• mobile devices
  • mini-applications
  • just about anywhere

[ Icon: Standardized Orange Feed Icon ] As you can imagine, feeds have changed — and continue to change — the nature of the Web. By subscribing to your favorite sites, staying current is fast easy. In fact, many people subscribe to many different types of information, including:

  • stock market
  • weather reports
  • driving conditions
  • department store sales
  • global/regional news
  • software updates
  • hardware updates
  • product updates
  • lectures/sermons
  • just about anything

[ Icon: Standardized Orange Feed Icon ] As you can see, subscribing to feeds enables you to funnel potentially large quantities of key information into a streamlined application such as an online feed reader or email inbox. This process is referred to as “feed aggregation” and ultimately enables you to review vast quantities of content in a brief period of time. No more trying to remember which information is needed from where and when. No more manually checking every site on your list. Simply subscribe to your favorite sites and blogs and read the automatically aggregated information at your leisure.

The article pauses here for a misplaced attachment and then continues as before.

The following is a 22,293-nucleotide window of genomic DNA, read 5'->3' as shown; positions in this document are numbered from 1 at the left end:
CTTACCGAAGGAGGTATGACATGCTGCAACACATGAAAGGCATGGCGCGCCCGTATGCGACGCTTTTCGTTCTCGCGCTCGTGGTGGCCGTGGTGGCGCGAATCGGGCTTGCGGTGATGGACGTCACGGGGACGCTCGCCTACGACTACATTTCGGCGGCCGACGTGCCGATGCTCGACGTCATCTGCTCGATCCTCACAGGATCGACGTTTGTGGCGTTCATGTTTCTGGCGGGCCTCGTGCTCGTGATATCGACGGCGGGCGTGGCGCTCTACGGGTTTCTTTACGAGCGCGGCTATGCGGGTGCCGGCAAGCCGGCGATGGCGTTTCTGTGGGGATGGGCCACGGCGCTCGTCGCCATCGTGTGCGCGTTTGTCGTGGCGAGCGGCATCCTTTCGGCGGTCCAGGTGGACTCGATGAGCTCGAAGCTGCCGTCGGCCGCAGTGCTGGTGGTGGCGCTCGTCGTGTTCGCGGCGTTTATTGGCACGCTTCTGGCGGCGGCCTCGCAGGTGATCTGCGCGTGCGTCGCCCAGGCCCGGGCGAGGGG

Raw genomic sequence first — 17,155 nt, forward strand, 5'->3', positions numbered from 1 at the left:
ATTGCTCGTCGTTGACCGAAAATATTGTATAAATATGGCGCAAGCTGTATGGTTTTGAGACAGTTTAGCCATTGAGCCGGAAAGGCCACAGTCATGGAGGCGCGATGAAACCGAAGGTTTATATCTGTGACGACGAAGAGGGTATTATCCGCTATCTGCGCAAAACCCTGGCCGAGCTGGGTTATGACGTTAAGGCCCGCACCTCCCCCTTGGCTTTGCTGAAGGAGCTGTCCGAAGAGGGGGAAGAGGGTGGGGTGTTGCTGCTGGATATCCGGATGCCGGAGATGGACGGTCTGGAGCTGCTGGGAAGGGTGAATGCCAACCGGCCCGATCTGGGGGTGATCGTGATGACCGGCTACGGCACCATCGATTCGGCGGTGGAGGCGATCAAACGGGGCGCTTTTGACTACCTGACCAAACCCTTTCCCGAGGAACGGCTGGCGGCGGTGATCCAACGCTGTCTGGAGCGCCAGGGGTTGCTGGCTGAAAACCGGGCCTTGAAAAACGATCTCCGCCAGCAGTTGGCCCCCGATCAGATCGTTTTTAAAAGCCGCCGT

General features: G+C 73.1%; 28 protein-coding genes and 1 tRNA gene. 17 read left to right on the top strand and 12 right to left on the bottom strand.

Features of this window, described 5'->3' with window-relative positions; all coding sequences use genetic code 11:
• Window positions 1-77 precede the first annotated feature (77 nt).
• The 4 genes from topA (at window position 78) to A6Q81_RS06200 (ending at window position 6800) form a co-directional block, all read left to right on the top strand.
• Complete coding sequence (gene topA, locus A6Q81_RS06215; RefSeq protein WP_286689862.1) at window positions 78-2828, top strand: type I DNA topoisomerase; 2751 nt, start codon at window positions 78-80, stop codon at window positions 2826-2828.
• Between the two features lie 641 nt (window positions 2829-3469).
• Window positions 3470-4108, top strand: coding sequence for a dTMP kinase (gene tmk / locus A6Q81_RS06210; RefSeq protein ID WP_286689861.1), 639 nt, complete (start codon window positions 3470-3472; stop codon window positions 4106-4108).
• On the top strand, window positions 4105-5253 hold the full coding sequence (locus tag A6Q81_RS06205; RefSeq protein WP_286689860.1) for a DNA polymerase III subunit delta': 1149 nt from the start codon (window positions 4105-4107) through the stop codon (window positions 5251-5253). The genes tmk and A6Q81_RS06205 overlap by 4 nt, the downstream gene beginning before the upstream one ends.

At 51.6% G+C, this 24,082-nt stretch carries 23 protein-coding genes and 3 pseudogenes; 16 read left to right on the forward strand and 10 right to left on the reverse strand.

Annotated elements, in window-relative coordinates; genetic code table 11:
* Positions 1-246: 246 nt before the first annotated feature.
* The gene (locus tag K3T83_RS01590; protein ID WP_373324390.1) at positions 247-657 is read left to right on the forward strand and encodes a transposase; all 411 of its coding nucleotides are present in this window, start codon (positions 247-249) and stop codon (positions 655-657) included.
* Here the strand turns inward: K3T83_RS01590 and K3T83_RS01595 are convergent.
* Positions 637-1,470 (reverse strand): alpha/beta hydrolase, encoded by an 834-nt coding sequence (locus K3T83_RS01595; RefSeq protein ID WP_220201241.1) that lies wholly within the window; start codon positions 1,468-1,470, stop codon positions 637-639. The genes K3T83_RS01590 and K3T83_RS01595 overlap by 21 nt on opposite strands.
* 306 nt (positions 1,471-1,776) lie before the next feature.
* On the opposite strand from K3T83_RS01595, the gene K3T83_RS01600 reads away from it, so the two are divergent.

Feeds are becoming more popular every day. Just about everyone provides them, including:

  • Major news corporations: CNN, Fox, MSNBC, BBC, ABC, etc.
  • Online organizations: Google, Yahoo, MSN, Amazon, CNET, etc.
  • Retail stores and services: GAP, Sony, Apple, Wal-Mart, etc.
  • Gazillions of bloggers, podcasters (audio content), & video bloggers
  • Online services such as Google’s News Search or Apple’s iTunes
  • As I said, just about everyone!

[ Icon: Standardized Orange Feed Icon ] To subscribe to feeds, you will need to choose a feed-reading application, or “feed aggregator”. Depending on your particular computer setup (home, remote, network, mobile, etc.), you should have access to many compatible varieties of readers from which to choose. Most are free, while others charge a nominal fee or require user registration to download. While checking out the various aggregators, you will see that they vary substantially in terms of usability and functionality. Some readers are bare-bones applications that require a bit of time to configure, while others come fully loaded with tons of pre-configured features and a million pre-subscribed feeds to launch you into action. If the idea of searching for the perfect feed reader scares the pajamas off you, don’t fret. Here is a hand-picked assortment of popular choices to get you started: